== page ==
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Remove or relax rule for "struct field Id should be ID" #89

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stevvooe opened this Issue Dec 10, 2014 · 20 comments

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@stevvooe
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stevvooe commented Dec 10, 2014

The use of "ID" rather than "Id" breaks the rule about abbreviations vs initialisms. "ID" is an initialism for "Identifying Documents", whereas "Id" is an abbreviation for "identifier". Typically, in software engineering, we are referring to the latter.

I understand that in Google and with a lot of Go code, the use of "ID" is considered the correct style. However, there are cases where code cannot follow this convention, such as when avoiding API breakage.

It would be nice to have the ability to disable this rule, such that we continue using golint for some of its better advice, such as documentation.

@dsymonds

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dsymonds commented Dec 10, 2014

The style rule is to match what is normally used in prose. In that sense, "identifier" is usually written by humans as "ID", so therefore it should appear that way in Go names.

When code can't follow the usual style conventions there's nothing to do. Just ignore what golint says. Its output is meant for humans anyway.

@chuckhacker

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chuckhacker commented Feb 2, 2017

I am very sad to see this closed and shot down.

Another use case that is a very strong argument for removing this rule (this rule is actually an exception to another rule instead of a rule, but I digress):

Golang ORMs that infer database table schemas from structs (some, like go-pg/pg, are pedantic about the casing of Id vs ID when determining whether a field should be considered a primary key).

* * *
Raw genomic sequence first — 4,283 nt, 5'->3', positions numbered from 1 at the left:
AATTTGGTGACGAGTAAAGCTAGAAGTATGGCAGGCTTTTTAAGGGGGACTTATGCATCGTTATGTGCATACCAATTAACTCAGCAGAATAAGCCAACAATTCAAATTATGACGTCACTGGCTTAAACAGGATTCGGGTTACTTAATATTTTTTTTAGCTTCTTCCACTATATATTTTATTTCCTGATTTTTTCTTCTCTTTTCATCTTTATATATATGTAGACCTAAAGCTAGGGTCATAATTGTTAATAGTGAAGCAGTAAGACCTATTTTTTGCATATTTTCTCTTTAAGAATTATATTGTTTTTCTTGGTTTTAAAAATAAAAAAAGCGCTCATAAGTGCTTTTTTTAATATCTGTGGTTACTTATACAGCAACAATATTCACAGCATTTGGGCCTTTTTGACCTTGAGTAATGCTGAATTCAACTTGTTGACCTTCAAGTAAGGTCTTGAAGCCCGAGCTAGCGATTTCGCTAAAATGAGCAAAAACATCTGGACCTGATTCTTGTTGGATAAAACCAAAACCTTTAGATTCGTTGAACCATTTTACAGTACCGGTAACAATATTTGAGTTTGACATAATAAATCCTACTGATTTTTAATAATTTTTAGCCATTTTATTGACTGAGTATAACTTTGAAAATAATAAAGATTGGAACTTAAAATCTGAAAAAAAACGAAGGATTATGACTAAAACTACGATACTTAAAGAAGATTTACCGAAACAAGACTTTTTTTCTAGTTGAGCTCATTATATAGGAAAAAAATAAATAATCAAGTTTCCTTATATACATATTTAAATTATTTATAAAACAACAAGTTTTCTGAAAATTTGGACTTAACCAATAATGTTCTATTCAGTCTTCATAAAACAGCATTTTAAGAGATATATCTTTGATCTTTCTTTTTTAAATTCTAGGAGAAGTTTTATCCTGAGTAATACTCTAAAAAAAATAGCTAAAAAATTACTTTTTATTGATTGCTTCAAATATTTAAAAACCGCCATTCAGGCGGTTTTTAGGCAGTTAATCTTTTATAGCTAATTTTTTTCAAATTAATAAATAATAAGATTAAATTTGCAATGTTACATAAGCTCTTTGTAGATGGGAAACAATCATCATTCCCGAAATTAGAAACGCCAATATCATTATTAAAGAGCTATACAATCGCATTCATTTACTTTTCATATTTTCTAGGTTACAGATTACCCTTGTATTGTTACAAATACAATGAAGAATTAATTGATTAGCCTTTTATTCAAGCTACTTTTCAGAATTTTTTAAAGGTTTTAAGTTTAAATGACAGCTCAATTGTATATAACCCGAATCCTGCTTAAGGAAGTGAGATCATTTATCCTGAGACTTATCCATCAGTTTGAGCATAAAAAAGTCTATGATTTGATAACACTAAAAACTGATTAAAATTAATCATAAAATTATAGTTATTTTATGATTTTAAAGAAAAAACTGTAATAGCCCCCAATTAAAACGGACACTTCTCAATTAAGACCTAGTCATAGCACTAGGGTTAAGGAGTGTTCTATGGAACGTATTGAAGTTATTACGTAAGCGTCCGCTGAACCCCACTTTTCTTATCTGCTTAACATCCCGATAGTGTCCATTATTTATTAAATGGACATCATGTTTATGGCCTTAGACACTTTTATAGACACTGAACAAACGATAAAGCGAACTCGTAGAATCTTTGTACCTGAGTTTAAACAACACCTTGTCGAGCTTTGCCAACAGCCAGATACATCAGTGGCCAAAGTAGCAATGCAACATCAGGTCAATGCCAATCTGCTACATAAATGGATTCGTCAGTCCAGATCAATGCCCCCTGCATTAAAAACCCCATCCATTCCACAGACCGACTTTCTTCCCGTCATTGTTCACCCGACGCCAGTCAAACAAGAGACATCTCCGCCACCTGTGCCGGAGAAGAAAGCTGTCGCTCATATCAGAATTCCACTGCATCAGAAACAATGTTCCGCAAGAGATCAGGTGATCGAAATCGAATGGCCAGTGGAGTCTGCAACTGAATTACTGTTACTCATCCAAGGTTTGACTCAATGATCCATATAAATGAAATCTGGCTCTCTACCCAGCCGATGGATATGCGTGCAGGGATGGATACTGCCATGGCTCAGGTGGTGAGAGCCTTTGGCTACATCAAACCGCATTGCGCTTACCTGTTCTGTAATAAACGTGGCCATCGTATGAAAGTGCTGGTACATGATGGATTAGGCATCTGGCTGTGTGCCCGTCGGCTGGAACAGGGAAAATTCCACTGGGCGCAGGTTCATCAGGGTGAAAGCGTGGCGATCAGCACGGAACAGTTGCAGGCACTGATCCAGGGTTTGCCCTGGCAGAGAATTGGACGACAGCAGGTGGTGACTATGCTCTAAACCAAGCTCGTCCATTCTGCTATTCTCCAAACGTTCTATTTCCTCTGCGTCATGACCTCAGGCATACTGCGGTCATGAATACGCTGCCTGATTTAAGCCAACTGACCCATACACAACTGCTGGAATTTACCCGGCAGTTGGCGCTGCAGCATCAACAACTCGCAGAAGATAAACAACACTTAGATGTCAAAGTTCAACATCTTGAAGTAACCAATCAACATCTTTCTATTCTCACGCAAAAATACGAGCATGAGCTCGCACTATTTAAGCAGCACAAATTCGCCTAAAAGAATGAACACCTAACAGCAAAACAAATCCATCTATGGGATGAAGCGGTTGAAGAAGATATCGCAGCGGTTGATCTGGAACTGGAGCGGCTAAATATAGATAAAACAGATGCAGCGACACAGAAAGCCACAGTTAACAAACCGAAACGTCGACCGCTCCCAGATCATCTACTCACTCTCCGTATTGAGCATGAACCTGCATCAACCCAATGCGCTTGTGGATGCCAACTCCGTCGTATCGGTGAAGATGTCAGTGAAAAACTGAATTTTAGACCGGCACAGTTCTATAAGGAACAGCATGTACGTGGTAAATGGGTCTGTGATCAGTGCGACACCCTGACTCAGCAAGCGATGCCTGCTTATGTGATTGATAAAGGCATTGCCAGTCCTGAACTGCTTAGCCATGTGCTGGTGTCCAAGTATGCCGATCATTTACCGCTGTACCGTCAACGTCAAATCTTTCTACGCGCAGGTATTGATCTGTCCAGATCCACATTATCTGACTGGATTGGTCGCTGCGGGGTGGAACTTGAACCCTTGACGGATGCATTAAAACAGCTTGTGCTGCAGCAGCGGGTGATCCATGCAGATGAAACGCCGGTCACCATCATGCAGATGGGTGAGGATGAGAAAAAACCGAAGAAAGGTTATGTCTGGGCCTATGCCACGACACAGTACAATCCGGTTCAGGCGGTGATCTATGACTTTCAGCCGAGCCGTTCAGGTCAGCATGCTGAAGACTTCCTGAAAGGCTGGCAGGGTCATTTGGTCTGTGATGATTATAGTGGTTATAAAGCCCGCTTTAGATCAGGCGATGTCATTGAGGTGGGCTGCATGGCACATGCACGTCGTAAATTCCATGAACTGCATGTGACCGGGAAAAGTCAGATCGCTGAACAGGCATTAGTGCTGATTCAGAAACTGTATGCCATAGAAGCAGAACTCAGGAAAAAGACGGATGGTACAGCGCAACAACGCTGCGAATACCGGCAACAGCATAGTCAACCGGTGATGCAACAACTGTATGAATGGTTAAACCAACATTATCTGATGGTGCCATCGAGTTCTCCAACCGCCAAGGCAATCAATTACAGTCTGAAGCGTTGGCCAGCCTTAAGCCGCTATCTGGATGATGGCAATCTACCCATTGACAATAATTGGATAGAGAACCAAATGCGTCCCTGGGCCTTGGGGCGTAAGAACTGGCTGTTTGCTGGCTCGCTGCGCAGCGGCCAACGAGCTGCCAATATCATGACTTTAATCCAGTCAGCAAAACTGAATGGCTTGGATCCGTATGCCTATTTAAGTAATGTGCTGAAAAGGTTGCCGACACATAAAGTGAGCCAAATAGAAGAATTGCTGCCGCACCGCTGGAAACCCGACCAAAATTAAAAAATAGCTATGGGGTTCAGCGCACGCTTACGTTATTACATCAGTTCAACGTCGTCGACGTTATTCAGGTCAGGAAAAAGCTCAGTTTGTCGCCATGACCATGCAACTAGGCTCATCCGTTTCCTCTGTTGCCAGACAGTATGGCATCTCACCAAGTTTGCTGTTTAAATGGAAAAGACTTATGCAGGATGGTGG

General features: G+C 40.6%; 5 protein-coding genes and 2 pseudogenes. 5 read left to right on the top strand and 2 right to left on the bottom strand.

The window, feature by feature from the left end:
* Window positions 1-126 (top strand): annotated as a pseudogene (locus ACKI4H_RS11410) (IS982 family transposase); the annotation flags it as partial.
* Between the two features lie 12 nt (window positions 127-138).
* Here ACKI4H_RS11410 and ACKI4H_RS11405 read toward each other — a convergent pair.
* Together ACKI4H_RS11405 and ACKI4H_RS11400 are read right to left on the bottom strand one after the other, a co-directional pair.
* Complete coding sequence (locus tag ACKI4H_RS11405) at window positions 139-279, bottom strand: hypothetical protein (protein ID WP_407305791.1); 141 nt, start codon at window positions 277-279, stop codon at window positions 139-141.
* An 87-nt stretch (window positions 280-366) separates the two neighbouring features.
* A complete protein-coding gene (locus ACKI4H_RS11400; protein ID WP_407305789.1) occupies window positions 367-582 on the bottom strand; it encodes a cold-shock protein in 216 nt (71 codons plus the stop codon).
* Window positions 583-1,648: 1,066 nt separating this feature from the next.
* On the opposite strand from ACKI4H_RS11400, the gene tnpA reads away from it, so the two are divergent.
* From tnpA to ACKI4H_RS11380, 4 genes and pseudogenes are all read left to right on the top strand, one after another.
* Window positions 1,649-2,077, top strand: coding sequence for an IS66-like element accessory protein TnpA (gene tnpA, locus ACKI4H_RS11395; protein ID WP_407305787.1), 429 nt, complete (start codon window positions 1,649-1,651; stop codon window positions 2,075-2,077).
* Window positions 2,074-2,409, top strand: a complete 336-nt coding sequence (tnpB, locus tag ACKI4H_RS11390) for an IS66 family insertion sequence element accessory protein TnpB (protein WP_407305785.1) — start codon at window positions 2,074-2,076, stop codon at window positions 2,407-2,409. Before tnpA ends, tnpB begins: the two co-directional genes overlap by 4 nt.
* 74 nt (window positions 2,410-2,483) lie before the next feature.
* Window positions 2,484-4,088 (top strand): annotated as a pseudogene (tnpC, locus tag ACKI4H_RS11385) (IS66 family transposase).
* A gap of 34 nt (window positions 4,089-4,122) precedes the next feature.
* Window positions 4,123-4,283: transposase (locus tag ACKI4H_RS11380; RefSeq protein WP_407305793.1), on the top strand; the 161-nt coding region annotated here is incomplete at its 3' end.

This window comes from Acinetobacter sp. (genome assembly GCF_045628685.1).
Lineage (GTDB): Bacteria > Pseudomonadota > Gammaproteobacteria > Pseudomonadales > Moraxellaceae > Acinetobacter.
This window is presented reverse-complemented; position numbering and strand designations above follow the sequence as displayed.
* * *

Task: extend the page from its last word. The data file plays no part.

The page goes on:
@paulistoan

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paulistoan commented Mar 29, 2017

I also don't agree with this issue being closed. We strive to keep our code free of lint errors and now I'm being forced to rename Uid to UID, where the Go sources themselves use Uid: https://github.com/golang/go/blob/master/src/os/user/user.go#L23 Please reconsider. golint is a great tool, and we want to keep using it. Forcing our developers to ignore certain errors is a slippery slope.

@oshalygin

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oshalygin commented Jun 25, 2017

This rule seems a bit crazy, can we reopen ?

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@lsgrep

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lsgrep commented Jul 25, 2017

This rule seems a bit crazy, can we reopen ?

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dominikh commented Jul 25, 2017

This tool implements the guidelines laid out in https://github.com/golang/go/wiki/CodeReviewComments – not any alternative style. If your organisation uses a different style, you should maintain your own version of golint.

Additionally, the README has been saying this since the tool's public release:

Do not treat its output as a gold standard. We will not be adding pragmas or other knobs to suppress specific warnings, so do not expect or require code to be completely "lint-free".

And these are the conditions under which you can use the tool. If it doesn't fit your requirements, create your own. golint's license allows you to maintain your own, internal version, and making the adjustments you require should be relatively straightforward.

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eunleem commented Jul 31, 2017

Is there an option to disable lint for this rule?

@oshalygin

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oshalygin commented Jul 31, 2017

This rule is super strict and mostly nonsensical. It's one thing to make decisions on how code is styled and where to put parens, curlies, etc, its a whole different story to start enforcing a naming convention that has 0 roi and nothing more than an opinion that few share.

What @dominikh is saying is super valid though, this linter is used for Google, they built the language and they use golint internally(likely). If you want to use your own derivation, build your own.

IMO the community needs to build their own versions like eslint and stop following Google as gospel.

SpikesDivZero added a commit to SpikesDivZero/tlschain that referenced this issue Aug 8, 2017

Improve code using suggestions from 'go tool vet' and 'golint'
I've ignored this complaint:
    pkg/cert/ca_issuers.go:22:2: struct field Id should be ID